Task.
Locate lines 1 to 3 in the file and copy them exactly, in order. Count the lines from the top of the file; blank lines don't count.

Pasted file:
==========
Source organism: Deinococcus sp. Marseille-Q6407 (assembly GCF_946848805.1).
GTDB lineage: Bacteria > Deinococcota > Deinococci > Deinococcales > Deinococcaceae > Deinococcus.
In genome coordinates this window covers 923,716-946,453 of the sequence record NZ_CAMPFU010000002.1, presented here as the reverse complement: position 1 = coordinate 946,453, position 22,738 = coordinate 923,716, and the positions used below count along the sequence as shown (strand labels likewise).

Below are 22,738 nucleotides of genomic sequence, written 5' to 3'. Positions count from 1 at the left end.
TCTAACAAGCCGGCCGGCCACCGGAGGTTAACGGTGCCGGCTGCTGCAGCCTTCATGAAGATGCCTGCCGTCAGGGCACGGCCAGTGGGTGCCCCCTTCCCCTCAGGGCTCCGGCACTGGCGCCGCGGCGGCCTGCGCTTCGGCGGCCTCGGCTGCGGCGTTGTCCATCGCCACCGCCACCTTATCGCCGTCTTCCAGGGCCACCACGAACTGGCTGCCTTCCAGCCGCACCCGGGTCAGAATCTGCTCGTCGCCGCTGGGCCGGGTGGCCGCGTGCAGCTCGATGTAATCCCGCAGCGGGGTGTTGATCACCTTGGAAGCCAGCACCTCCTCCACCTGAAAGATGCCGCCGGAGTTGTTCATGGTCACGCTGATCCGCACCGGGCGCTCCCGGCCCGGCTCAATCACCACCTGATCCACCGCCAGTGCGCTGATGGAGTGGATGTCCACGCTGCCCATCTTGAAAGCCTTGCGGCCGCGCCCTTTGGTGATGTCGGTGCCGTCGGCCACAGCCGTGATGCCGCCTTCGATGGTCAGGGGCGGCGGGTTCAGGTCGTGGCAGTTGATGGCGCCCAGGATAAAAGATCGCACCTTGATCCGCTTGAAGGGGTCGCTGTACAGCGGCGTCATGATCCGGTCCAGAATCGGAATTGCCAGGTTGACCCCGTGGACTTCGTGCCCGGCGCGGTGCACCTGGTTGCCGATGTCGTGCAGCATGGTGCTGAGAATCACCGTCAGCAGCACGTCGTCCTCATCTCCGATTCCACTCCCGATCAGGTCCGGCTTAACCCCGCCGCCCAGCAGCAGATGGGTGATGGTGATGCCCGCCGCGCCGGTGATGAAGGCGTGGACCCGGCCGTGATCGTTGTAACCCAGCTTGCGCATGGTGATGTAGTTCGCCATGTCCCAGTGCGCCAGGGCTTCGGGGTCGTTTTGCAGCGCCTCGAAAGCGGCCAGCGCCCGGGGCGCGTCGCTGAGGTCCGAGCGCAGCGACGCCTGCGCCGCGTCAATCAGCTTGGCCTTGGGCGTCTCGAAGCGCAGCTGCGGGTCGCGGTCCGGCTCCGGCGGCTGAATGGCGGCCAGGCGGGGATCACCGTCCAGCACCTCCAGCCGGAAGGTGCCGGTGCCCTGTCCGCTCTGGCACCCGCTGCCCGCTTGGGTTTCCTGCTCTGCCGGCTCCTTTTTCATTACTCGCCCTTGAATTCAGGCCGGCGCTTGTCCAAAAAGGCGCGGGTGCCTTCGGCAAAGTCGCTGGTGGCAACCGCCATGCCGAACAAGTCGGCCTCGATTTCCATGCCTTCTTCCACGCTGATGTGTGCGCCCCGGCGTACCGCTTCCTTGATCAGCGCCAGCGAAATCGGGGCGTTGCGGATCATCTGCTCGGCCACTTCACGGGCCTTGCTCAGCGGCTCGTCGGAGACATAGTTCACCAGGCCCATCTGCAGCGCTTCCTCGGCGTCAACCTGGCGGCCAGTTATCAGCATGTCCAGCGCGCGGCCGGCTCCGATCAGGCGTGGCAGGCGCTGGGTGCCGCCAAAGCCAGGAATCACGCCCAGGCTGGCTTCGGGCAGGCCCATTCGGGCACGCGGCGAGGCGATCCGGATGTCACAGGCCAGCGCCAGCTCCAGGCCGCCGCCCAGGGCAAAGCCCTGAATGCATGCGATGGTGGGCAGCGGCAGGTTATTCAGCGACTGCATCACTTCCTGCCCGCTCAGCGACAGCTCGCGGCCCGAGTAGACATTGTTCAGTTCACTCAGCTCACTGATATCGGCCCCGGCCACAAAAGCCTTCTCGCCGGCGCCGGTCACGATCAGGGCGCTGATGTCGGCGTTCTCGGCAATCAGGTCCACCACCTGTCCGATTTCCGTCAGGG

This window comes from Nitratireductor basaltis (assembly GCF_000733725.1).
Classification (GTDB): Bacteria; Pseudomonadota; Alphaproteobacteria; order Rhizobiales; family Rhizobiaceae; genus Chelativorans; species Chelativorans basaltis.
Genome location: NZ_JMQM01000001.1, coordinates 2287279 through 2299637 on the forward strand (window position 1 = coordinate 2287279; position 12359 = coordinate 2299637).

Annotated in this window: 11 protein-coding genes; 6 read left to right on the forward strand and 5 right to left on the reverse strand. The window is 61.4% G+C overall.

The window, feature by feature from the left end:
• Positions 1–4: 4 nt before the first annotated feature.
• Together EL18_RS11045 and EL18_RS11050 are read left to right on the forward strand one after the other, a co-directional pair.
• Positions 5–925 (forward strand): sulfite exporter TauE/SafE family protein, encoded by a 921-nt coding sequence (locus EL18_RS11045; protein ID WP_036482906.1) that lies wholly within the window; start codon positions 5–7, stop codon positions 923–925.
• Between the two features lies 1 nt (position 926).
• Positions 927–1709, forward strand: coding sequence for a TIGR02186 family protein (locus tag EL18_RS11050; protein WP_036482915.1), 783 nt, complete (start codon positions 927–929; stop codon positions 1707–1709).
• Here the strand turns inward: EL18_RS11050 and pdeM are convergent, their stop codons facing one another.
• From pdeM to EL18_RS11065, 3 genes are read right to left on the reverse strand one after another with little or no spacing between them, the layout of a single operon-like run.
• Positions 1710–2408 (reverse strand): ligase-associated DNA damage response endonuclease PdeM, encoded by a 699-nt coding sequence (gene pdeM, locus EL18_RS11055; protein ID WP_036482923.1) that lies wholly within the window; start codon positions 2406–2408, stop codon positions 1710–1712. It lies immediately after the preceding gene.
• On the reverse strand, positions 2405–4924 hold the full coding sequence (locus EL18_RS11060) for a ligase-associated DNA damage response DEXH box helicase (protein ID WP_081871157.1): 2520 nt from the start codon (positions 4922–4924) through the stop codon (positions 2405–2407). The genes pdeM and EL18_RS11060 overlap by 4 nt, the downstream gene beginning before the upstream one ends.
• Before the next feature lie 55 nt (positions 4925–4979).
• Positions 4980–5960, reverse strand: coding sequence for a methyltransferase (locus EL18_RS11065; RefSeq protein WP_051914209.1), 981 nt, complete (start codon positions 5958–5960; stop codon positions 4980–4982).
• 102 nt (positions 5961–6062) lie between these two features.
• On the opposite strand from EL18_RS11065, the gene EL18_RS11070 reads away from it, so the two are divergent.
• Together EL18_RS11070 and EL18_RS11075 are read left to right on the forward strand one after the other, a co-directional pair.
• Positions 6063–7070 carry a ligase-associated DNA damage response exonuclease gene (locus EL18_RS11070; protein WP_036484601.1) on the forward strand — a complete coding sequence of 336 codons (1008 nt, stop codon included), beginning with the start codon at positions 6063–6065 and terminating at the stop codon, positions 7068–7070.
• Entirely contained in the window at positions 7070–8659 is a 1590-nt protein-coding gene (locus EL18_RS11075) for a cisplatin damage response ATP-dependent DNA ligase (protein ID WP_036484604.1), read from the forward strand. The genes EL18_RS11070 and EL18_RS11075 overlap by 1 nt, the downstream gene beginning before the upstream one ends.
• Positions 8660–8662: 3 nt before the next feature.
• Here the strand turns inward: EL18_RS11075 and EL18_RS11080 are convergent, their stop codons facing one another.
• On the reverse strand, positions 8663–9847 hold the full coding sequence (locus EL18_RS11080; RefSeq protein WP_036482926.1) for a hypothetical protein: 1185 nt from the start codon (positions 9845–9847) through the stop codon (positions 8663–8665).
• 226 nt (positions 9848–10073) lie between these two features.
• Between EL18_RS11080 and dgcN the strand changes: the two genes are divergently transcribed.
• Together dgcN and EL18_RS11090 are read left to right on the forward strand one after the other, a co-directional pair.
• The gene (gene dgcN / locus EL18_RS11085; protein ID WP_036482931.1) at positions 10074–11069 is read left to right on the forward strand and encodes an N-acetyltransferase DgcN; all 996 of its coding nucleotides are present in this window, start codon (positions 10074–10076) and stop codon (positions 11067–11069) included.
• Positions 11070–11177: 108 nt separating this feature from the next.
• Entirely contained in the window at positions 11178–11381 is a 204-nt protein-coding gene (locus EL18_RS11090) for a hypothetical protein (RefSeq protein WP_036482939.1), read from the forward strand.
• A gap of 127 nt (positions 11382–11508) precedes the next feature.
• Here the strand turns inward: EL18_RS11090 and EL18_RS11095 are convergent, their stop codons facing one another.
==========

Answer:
Source organism: Deinococcus sp. Marseille-Q6407 (assembly GCF_946848805.1).
GTDB lineage: Bacteria > Deinococcota > Deinococci > Deinococcales > Deinococcaceae > Deinococcus.
In genome coordinates this window covers 923,716-946,453 of the sequence record NZ_CAMPFU010000002.1, presented here as the reverse complement: position 1 = coordinate 946,453, position 22,738 = coordinate 923,716, and the positions used below count along the sequence as shown (strand labels likewise).